The New York Times’ Motherlode blog just published this piece about whether blogging makes new moms happier. In generations past new moms had to actually get out of the house to connect with each other – not an easy feat when you have a young child. Now through blogging, women connect constantly regarding a variety of topics without leaving their living rooms. And, according to a recent small research study, this makes new moms happier. Read the piece and let us know what you think. Do you have a blog? Has a blog helped you as a parent? As an adoptive parent or a parent through surrogacy?
Archive for the ‘gestational surrogacy’ Category
Today Claiborne & Surmay, P.C. partner Ruth Claiborne was featured on Creating a Family’s weekly radio show. This week’s show focuses on the legal issues surrounding egg, sperm and embryo donation. You can listen to archived and live radio shows here.
Claiborne & Surmay, P.C. recommends Creating a Family as a supplementary resource for information about adoption, infertility and assisted reproduction. This non-profit organization’s website includes a blog, webinars, videos and country charts for international adoption in addition to the weekly radio show.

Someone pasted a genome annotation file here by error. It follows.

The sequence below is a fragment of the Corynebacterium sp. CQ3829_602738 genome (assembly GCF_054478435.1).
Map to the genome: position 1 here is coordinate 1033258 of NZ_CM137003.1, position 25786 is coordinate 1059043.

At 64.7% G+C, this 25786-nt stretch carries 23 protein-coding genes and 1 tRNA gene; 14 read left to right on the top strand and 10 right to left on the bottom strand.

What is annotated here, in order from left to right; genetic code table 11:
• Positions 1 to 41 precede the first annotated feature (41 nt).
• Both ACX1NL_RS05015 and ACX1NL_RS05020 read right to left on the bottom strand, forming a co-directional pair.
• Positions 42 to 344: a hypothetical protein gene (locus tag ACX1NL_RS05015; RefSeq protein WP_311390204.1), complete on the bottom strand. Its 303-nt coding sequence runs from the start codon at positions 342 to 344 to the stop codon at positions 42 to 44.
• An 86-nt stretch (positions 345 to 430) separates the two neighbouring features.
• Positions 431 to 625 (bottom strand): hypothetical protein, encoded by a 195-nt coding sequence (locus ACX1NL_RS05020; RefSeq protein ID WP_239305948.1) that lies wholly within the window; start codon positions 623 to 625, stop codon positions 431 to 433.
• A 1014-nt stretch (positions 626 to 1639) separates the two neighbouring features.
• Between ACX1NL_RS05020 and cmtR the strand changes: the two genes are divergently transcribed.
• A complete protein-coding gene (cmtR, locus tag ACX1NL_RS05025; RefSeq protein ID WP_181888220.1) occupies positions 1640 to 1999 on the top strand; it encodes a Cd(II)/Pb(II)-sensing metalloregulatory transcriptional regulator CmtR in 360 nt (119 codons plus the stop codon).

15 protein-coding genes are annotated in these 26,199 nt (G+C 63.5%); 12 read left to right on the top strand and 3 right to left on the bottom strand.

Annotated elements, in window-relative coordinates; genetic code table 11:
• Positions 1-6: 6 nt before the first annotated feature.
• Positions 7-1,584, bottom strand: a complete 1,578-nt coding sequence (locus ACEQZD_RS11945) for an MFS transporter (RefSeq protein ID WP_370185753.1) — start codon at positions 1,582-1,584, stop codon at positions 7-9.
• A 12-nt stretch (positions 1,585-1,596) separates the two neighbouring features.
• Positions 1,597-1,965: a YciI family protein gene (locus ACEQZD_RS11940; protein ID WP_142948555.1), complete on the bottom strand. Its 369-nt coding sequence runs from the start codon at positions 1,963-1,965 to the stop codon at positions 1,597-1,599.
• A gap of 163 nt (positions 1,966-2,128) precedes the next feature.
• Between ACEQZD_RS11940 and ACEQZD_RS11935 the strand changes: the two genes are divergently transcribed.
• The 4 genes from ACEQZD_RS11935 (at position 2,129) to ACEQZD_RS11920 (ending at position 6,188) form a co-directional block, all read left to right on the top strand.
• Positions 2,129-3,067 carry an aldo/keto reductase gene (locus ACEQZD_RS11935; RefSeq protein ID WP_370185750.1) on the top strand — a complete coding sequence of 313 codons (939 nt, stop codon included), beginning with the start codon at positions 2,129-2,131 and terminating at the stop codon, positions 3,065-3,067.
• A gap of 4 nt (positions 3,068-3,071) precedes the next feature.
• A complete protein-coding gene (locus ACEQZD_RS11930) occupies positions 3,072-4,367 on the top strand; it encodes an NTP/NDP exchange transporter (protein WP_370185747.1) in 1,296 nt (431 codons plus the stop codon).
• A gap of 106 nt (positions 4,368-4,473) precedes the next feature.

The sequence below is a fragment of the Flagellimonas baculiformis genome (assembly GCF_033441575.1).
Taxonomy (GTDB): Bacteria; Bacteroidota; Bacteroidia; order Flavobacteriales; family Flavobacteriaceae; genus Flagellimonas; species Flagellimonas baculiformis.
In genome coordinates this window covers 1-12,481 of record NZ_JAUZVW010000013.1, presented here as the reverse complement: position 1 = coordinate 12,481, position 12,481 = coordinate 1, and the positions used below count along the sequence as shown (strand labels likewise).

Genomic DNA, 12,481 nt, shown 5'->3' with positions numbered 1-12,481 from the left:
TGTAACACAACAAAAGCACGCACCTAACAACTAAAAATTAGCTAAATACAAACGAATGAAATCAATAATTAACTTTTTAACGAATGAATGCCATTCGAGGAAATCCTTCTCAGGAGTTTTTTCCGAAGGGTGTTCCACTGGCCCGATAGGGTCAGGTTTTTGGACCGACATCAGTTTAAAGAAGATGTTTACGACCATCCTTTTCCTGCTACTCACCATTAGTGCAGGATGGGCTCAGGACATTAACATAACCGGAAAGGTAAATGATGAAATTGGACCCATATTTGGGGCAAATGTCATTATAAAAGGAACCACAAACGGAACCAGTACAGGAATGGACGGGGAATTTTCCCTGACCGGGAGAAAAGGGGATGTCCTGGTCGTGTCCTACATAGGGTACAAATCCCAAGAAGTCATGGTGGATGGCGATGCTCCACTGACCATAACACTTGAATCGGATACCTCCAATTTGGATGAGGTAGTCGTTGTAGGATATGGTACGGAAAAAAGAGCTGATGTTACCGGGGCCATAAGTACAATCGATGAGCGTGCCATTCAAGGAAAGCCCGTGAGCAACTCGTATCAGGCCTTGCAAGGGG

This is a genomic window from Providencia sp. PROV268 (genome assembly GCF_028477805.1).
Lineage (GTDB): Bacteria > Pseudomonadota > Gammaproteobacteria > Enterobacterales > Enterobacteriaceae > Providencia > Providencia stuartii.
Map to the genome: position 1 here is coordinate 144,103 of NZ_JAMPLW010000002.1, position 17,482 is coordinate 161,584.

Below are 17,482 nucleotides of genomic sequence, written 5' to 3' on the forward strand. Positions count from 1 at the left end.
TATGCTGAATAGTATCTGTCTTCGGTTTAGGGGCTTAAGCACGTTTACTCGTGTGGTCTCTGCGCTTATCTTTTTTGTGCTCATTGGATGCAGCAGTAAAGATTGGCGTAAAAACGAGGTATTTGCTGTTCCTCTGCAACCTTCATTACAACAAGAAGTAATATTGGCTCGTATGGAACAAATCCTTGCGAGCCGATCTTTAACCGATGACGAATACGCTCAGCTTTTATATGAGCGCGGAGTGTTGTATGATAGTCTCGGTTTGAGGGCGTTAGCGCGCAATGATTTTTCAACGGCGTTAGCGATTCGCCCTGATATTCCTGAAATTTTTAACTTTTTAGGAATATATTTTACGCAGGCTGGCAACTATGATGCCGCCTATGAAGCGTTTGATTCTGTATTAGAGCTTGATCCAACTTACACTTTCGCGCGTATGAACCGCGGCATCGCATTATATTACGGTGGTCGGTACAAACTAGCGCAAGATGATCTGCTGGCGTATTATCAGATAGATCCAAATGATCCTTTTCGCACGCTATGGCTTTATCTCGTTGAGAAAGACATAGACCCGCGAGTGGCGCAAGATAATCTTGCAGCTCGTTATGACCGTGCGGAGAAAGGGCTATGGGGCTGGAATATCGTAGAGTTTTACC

Claiborne & Surmay, P.C. took leading roles in the 22nd Annual Meeting of the American Academy of Adoption Attorneys (AAAA) and the 2nd Annual Meeting of the American Academy of Assisted Reproductive Technology Attorneys (AAARTA). The meetings were held May 4-7, 2011 at the Hyatt Regency, Savannah, following a full year of planning by conference co-chairs Ruth Claiborne, a principal in Claiborne & Surmay, P.C. (Atlanta & Savannah) and Jim Thompson of the Thompson Law Firm,LLC in South Carolina. Claiborne & Surmay senior paralegal Toni Treadway co-chaired the paralegal portion of the conference, with attorney Shannon Matteson serving as liaison and advisor to the paralegals. This was Toni’s second time as a paralegal leader together with Wendy Gebhauer of Wisconsin, and once again she did a fantastic job. Our Savannah office, located on Bay Street just 2 blocks east of the Hyatt, provided valuable logistical support and paralegal Kim Griffin also set up several tours for participants and guests. Attorney Lori Surmay also participated actively in all aspects of the conference, so our firm was very well represented.
By all accounts this was one of the Academy’s most successful annual conferences ever, drawing approximately 250 attorneys, 32 paralegals, 15 sponsor/vendors, and numerous seminar speakers, spouses, and guests. Despite beautiful weather and the attractions of historic Savannah just steps from the hotel, 15 hours of cutting edge continuing legal education seminars were very well attended, held in a room with a long glass wall overlooking the river! Topics included Surrogacy Contract Drafting, ARTs Dilemmas; Health Insurance for Gestational Carriers; Ethics; Legislative Advocacy; Joint Adoption, ARTS & Immigration; Jurisdiction and Multistate Adoptions; Contested Adoptions; Impact of Maternal High Risk Behaviors on Child Development; Social Media; Telecommuting and Multijurisdictional Practice; and more. Paralegals were involved in a number of the CLE Sessions but also had their own breakout sessions focusing on ethics, technology and practical paralegal pointers.